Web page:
Last year, Alcatel-Lucent convinced a San Diego jury that it deserved $1.5 billion (yes, with a ‘b’) from Microsoft for infringing on a couple of little patents. It was the biggest patent damage award in history.
Although the patents only covered MP3 audio technology used in Microsoft Windows media player, the huge verdict was calculated by taking a percentage of each computer sold with the software on it. That made many IP lawyers question the wisdom of the so-called “entire-market value rule,” which basically means that a victim of patent infringement should get a royalty based on sales of the whole product, even if the patent only covers a tiny part.
The verdict was set aside by U.S. District Judge Rudi Brewster of San Diego, but IP litigators everywhere were hoping that an appeal to the federal circuit by Lucent would clarify the entire-market-value rule. Maybe the Federal Circuit U.S. Court of Appeals would put an end to even the possibility of billion dollar verdicts?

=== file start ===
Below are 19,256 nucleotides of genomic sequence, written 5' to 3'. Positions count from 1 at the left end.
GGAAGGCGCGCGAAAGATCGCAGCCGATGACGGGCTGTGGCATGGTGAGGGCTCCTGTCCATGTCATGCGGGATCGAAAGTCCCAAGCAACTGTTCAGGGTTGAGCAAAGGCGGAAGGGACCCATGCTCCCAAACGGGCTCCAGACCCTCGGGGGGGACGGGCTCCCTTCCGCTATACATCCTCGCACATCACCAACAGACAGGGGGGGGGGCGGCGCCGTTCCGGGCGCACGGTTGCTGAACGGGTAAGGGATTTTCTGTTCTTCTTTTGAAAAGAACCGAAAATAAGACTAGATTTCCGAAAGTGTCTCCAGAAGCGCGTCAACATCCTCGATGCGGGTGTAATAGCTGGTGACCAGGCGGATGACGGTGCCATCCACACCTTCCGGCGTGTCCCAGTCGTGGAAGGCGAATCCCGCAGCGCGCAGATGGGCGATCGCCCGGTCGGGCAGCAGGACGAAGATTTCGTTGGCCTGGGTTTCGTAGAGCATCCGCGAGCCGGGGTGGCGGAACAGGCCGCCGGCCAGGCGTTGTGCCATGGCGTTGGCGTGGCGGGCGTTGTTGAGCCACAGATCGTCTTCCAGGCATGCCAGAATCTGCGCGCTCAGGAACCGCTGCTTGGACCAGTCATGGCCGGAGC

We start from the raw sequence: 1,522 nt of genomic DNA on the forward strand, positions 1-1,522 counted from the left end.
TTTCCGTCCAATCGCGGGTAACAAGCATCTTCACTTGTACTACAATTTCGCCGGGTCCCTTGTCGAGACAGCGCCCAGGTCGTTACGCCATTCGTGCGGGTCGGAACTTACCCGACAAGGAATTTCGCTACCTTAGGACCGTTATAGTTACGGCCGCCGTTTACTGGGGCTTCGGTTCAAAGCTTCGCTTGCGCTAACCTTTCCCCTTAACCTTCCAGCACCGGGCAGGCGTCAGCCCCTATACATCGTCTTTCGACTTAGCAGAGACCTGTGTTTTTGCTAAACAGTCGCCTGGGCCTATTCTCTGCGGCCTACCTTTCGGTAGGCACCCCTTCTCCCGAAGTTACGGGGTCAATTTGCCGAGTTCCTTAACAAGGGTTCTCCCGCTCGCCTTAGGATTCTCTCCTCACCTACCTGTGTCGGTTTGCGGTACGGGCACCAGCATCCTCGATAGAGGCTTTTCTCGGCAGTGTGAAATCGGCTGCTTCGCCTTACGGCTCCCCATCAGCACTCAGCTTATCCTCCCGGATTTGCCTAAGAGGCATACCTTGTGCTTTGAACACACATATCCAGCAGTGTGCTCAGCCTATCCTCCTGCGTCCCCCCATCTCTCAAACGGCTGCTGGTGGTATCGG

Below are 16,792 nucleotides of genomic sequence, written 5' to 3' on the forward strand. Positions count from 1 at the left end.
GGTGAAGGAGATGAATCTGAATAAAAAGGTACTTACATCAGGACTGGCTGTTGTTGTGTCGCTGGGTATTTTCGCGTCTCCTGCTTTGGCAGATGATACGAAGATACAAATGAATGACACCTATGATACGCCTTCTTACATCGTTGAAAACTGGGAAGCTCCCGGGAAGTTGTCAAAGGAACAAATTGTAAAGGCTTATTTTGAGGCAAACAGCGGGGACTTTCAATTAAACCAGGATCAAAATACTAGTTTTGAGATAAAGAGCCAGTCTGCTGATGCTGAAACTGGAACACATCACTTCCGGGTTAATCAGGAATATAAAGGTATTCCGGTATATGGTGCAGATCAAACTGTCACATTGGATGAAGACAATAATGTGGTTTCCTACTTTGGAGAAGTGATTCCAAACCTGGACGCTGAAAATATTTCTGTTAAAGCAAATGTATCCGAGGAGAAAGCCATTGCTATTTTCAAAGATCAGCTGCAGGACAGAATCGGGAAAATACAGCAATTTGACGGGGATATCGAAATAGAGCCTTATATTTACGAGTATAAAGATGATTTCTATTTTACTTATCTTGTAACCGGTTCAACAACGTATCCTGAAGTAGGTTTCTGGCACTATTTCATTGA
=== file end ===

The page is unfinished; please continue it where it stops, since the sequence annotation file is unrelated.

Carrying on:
“People looking to rein in demands thought this was the best case,” said Sean DeBruine, an IP litigator with Alston & Bird in Palo Alto. “It seemed like the poster child.”
Alas, the federal circuit handed down its opinion (.pdf) today without addressing the issue, although it did agree that Judge Brewster was right to throw out the $1.5 billion jury verdict because the patents weren’t actually being infringed on.
“It’s a good decision, in that it resolved the case,” DeBruine said. “On the other hand, at some point this needs to be addressed, whether by a court or by Congress.”
While IP lawyers were a tad disappointed with the decision, Alcatel-Lucent, of course, is a little more disappointed about losing $1.5 billion they once had in their hands.
— Zusha Elinson